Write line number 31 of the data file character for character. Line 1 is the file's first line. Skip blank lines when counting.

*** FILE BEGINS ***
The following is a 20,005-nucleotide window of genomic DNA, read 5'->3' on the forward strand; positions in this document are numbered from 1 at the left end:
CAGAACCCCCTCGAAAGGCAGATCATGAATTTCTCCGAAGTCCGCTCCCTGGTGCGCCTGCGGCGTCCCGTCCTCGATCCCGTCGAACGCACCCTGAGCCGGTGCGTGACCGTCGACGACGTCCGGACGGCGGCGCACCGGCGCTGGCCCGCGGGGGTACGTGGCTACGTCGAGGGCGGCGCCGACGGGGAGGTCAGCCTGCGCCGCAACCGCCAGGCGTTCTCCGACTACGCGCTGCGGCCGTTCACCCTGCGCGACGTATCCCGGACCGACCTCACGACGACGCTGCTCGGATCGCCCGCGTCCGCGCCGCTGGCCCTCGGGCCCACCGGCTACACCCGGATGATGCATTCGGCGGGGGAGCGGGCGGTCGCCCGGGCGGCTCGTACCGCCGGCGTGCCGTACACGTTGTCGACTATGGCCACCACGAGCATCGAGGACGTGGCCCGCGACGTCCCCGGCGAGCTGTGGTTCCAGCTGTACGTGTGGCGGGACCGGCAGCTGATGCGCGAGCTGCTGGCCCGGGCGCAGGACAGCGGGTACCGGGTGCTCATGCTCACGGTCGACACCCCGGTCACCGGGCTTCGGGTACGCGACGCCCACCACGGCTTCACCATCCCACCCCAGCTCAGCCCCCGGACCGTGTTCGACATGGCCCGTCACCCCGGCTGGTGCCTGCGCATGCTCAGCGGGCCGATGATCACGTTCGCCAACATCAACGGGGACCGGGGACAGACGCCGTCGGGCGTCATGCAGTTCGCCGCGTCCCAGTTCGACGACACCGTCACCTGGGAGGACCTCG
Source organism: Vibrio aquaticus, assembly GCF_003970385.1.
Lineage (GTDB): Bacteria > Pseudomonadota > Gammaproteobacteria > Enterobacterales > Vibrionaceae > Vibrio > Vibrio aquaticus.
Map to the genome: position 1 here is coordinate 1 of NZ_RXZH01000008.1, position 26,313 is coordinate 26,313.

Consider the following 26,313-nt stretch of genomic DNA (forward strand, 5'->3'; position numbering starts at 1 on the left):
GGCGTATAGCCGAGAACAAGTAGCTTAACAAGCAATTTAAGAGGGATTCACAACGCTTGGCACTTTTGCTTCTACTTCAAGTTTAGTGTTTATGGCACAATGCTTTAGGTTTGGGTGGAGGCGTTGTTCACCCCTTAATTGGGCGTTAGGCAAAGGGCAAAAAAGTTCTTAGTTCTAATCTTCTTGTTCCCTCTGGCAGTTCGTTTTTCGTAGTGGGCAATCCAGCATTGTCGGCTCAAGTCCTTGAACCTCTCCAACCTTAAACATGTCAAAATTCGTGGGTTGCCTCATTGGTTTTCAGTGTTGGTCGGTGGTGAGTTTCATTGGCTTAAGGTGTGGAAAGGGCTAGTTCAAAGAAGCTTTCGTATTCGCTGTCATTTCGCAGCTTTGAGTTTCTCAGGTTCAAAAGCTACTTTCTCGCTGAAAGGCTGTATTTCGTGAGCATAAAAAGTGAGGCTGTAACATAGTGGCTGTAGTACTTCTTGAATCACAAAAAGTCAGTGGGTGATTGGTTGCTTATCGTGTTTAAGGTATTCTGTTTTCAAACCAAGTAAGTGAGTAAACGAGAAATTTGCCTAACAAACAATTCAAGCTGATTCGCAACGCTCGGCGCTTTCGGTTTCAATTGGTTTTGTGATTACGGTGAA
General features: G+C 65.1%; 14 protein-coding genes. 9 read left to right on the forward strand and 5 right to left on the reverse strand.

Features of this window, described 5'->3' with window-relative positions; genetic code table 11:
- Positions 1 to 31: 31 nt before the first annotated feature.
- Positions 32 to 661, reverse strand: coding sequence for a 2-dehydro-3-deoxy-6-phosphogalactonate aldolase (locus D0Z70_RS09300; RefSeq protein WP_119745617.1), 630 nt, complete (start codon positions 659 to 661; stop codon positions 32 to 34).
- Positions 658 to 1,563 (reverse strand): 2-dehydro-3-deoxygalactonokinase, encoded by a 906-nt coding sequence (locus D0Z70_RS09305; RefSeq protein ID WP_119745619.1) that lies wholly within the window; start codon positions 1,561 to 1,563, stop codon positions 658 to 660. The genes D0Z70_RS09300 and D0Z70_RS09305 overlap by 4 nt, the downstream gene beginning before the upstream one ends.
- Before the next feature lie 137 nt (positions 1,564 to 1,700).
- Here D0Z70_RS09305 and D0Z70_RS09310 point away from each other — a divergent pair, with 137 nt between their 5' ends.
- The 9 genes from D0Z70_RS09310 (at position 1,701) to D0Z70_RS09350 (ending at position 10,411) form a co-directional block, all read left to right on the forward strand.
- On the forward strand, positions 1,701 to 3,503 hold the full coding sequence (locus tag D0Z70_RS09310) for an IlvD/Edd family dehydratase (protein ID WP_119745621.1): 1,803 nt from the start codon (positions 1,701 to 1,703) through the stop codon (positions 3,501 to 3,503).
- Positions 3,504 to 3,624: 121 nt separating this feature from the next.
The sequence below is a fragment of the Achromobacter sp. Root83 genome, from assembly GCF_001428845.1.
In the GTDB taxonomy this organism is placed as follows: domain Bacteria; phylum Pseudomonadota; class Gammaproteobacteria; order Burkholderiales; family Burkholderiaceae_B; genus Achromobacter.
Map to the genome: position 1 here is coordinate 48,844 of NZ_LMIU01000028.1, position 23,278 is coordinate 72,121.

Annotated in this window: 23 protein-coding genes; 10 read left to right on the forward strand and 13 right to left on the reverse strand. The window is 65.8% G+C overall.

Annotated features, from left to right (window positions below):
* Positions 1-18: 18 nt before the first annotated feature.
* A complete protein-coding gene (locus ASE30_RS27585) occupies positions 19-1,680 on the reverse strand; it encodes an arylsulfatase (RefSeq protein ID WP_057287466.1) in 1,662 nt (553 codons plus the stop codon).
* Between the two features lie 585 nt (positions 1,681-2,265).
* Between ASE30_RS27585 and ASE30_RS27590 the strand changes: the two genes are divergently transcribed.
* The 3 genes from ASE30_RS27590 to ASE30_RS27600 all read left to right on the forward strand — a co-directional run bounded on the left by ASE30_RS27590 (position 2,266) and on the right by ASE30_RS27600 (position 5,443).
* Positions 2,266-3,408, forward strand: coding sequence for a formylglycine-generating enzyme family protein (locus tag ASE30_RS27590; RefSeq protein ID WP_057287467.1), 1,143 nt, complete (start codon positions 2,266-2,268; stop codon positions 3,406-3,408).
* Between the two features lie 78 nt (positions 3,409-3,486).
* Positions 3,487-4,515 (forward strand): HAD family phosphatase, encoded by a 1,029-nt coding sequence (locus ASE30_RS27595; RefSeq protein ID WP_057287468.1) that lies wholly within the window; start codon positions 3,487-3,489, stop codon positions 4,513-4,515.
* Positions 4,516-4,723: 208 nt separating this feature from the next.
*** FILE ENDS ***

* Positions 4,516-4,723: 208 nt separating this feature from the next.